Difference between revisions of "Country of Origin"

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:... One thing that pains me, and to which I must give an emphatic denial, is a statement that the fight was only shared by one section of the population. I say, from an intimate knowledge of events, that Englishmen, Irishmen, Scotchmen,and men from other European countries, fought together and so did men of every religion. My family are Ulster-Protestants, and the latter are not usually weak in their faith, and we had many friends, also strict Irish Protestants, who fought and died side by side-with men of all other creeds; among them Irish Catholics. The struggle was one in wliich all religions united, so great was the oppression; and so strong was the desire to gain for Australia the freedom we have to-day. I cannot under stand how men who claim to he comrades of those who died can so traduce their memory, unless they belonged to the spies on Ballarat at the time. ...<ref>West Australian, 02 November 1904,</ref>
 
:... One thing that pains me, and to which I must give an emphatic denial, is a statement that the fight was only shared by one section of the population. I say, from an intimate knowledge of events, that Englishmen, Irishmen, Scotchmen,and men from other European countries, fought together and so did men of every religion. My family are Ulster-Protestants, and the latter are not usually weak in their faith, and we had many friends, also strict Irish Protestants, who fought and died side by side-with men of all other creeds; among them Irish Catholics. The struggle was one in wliich all religions united, so great was the oppression; and so strong was the desire to gain for Australia the freedom we have to-day. I cannot under stand how men who claim to he comrades of those who died can so traduce their memory, unless they belonged to the spies on Ballarat at the time. ...<ref>West Australian, 02 November 1904,</ref>
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[[Australia]]
 
[[Australia]]

Revision as of 11:51, 17 October 2013

The 1850s Victorian goldfields population was comprised of many nationalities. They all lived under the British legal system in Australia, and were displeased with the unjust and confusing laws governing the goldfields. Many had fled troubles in Continental Europe and elsewhere, and had witnessed the results of oppressive tyrants and governments. Many had been Chartists and reformists in their homelands, and did not want to be repressed once again. [1]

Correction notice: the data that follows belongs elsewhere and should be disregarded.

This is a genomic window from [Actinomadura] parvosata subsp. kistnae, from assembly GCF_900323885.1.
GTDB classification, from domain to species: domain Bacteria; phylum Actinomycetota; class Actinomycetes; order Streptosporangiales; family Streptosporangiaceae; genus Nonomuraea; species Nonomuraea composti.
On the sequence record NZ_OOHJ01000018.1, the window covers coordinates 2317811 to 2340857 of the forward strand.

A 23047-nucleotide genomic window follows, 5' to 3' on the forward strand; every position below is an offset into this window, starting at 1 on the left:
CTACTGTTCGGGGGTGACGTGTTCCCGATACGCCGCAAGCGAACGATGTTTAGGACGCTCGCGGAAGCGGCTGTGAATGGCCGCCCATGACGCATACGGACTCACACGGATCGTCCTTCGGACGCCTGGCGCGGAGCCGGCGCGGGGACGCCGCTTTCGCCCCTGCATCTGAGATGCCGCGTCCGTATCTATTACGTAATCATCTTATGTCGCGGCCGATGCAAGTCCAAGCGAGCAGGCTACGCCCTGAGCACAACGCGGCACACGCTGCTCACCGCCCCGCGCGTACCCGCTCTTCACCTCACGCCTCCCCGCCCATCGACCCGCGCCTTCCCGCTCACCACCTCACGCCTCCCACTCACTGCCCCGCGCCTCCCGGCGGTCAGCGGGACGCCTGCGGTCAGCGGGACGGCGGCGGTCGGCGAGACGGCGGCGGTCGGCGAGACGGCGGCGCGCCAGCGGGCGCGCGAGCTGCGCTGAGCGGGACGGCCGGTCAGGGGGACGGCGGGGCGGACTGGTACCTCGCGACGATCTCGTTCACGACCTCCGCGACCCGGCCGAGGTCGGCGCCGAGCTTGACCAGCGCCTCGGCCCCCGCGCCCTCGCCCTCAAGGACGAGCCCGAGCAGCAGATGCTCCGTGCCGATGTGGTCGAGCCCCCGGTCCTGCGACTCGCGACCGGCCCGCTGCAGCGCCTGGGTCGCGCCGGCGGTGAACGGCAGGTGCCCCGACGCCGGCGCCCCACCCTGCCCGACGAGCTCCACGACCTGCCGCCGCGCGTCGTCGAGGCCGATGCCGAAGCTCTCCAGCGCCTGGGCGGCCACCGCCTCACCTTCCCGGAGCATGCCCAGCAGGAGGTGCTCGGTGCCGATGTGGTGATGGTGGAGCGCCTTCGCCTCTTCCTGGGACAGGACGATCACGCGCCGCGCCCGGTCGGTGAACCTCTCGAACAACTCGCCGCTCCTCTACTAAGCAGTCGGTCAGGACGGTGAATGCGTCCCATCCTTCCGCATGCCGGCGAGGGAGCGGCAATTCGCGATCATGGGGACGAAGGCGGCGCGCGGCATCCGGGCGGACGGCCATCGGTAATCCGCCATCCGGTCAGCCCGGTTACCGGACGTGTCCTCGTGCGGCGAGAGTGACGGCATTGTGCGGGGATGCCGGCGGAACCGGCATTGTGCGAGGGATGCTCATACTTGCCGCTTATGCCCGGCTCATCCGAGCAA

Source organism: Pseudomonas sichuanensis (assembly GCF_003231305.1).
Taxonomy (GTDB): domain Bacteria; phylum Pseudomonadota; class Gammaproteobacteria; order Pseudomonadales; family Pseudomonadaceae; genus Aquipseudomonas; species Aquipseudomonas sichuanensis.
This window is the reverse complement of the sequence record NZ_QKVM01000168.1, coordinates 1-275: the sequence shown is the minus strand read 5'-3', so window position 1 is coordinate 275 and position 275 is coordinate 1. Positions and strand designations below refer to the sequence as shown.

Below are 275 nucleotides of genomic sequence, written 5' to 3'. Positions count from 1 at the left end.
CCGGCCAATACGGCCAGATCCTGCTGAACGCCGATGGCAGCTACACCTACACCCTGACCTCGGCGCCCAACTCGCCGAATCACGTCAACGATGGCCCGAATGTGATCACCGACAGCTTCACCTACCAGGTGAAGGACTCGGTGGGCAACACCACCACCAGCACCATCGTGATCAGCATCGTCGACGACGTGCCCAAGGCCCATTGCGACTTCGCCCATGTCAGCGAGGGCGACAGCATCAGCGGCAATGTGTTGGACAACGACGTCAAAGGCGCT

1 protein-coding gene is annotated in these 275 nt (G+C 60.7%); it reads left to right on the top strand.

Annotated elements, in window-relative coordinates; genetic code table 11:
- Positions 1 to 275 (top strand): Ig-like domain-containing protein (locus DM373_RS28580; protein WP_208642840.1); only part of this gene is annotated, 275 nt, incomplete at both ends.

James Madden wrote in 1904:

... One thing that pains me, and to which I must give an emphatic denial, is a statement that the fight was only shared by one section of the population. I say, from an intimate knowledge of events, that Englishmen, Irishmen, Scotchmen,and men from other European countries, fought together and so did men of every religion. My family are Ulster-Protestants, and the latter are not usually weak in their faith, and we had many friends, also strict Irish Protestants, who fought and died side by side-with men of all other creeds; among them Irish Catholics. The struggle was one in wliich all religions united, so great was the oppression; and so strong was the desire to gain for Australia the freedom we have to-day. I cannot under stand how men who claim to he comrades of those who died can so traduce their memory, unless they belonged to the spies on Ballarat at the time. ...[2]


Australia

America

Canada

Cornwall

Denmark

England

Finland

France

Germany

Greece

Guernsey

Holland

Ireland

Italy

Jamaica

Netherlands

Norway

Poland

Portugal

Russia

Scotland

Spain

Sweden

Switzerland

United States of America

Wales

West Indies

References

  1. Wickham, D., Gervasoni, C. & Phillipson, W., Eureka Research Directory, Ballarat Heritage Services, 1999.
  2. West Australian, 02 November 1904,